My Thoughts

Mon Oct 11, 2010

I gotta tell you; when I started out with PLT Scheme, I wouldn't have thought I'd end up here. Here being an Emacs using CL-slinger.

It just sort of snuck up on me. It's really embarassing now, but the thing that tipped the scales most strongly in favor of PLT when I was starting out was the goddamn shiny IDE. It didn't enter into it how terse or how flexible the system was, all that mattered was that it be simple to use. This may be a primary driving force behind the general IDE craze that seems to be raging through development communities lately. It might just be my perspective, but it's feeling awful lonely over here in Emacs land1. There are [some]( popular adherents out there, but by and large, people I talk to these days hack primarily in MSVS or Eclipse. Hell, I went to the Toronto Lisp Users group last week, where you'd think there would be lots of support for Emacs, only to find that it was me by my lonesome. One guy hacked on Clojure in Eclipse, two of them used LispWorks and one didn't comment. The IDEs are winning in terms of number of users at least. Not sure whether it's a win on the productivity end, but hey.

So I guess it's not that embarassing.

Once I got hooked by the IDE, and the docs, and the package, it all just seemed so nice. Certainly better than my days hacking on Python/PHP (and even slightly better than my half-year of toying with Erlang). I never did figure out the profiler, but the macro stepper was really cool, and having errors highlighted with little arrows in DrScheme is so sweet that I actually started welcoming them for a while there. Slowly though, stuff changed. Without even realizing it, I was spending more and more time in Emacs. Whether in an editing mode, or the built-in git mode, or eshell, Emacs was starting to become my window manager. Before I noticed the change, I was using run-scheme rather than the IDE. I still had to pull it out for macro stepping, but it was tolerable.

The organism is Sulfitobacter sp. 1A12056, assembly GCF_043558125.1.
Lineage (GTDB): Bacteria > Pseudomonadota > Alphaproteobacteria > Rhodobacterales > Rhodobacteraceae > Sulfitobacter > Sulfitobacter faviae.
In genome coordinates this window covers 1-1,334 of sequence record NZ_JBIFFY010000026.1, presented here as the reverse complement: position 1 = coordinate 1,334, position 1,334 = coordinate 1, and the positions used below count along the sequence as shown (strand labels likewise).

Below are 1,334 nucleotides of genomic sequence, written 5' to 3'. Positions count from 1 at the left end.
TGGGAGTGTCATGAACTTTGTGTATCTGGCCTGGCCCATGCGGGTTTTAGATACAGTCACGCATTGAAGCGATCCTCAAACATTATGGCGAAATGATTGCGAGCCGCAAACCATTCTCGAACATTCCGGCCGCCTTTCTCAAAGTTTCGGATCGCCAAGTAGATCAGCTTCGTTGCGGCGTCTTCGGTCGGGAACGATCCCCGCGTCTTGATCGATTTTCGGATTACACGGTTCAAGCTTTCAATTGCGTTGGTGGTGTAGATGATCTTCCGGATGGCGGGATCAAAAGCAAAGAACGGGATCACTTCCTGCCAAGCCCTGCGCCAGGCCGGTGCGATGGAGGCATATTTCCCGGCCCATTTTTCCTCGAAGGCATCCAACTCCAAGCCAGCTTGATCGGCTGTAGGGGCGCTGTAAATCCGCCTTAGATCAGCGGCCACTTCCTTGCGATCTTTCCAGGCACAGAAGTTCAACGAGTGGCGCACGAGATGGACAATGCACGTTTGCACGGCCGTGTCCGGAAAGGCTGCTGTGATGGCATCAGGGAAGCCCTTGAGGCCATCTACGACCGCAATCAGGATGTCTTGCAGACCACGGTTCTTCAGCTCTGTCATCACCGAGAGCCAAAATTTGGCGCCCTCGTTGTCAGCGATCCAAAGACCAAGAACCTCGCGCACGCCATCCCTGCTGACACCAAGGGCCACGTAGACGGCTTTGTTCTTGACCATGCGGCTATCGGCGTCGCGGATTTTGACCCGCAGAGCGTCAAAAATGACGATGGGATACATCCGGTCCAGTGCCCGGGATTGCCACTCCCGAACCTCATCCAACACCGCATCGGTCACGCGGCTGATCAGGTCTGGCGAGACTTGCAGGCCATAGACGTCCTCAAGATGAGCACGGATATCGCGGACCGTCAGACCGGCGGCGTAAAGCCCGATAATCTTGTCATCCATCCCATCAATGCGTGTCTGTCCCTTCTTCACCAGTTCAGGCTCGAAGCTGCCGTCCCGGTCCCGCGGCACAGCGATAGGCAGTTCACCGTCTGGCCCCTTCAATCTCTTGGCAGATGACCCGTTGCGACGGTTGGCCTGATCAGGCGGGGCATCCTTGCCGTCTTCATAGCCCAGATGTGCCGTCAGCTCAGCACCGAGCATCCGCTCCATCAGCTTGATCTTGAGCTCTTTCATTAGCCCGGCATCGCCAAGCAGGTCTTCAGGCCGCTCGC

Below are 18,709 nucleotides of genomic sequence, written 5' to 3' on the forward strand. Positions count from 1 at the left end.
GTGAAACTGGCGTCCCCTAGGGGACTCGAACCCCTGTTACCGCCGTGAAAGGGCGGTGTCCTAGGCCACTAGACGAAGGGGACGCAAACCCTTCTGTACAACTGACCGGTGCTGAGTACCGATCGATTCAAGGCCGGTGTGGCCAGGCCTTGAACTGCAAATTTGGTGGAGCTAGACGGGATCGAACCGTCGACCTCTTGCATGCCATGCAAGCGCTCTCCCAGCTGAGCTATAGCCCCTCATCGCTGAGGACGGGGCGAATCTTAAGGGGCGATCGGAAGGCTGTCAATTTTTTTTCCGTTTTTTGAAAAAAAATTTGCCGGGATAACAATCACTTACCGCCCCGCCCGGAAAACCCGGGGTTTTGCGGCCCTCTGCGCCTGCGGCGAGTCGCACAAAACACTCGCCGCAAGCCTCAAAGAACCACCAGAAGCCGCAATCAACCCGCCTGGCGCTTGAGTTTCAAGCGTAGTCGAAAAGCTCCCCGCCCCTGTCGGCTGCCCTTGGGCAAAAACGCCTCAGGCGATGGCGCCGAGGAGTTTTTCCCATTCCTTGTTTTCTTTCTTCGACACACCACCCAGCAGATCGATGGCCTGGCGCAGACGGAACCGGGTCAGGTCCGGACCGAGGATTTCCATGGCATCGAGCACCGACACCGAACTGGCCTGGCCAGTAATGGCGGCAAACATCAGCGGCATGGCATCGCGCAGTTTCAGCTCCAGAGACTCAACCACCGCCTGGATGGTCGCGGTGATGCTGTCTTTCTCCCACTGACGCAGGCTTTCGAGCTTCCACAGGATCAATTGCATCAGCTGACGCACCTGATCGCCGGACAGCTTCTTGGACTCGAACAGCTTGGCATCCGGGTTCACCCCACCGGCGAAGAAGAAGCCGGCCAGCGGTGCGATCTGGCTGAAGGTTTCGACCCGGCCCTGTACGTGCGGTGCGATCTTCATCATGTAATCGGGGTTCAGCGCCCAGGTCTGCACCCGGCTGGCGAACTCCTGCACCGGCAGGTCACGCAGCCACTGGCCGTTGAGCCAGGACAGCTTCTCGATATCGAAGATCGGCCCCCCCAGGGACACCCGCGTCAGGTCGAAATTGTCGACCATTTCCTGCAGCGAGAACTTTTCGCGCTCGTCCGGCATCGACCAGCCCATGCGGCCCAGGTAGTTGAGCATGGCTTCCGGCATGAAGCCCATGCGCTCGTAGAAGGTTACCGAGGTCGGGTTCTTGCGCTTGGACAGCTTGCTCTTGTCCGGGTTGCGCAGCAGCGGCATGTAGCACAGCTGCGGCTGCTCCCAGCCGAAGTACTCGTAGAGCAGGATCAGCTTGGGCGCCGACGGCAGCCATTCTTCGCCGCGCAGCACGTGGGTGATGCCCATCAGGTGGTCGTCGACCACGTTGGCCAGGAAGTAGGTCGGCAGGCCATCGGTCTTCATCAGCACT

Then I realized that I was really using three or four different libraries out of one category, and all of them were available for Common Lisp. Then I realized that CL also has a PDF-generating library. Aged and imperative, yes, but at least I wouldn't have had to roll my own that way. When the realization finally hit me that Emacs won in my mind, I sat down and thought about what really makes sense for me development-wise. Turns out that if you already know Emacs, and you already know a couple of lisps in addition to CL, SLIME is the best IDE you could hope for. Along with the built-in git support, swank, lisp-mode keybindings and auto-complete-mode, SLIME's REPL/macroexpander/documentation-lookup/profiler push the environment over the edge.

So I hack on Common Lisp now, I guess. Man, I'd better get around to replacing that logo bar, it's getting pretty dated. 2

  1. Hello from 2016. Yes; this was entirely my (still very limited) perspective. There's still a large and thriving editor-using community. Granted, since more and more development seems to be done on OS X by youngsters, there's more Sublime than Emacs or Vim, but its been a very long time indeed since I've seen someone pull out eclipse.
  2. Hello from 2016 again. I believe at this point, the logo bar was just Python, Ruby, Javascript, Erlang, and Racket. So this would have been the day I added Emacs Lisp and Common Lisp.

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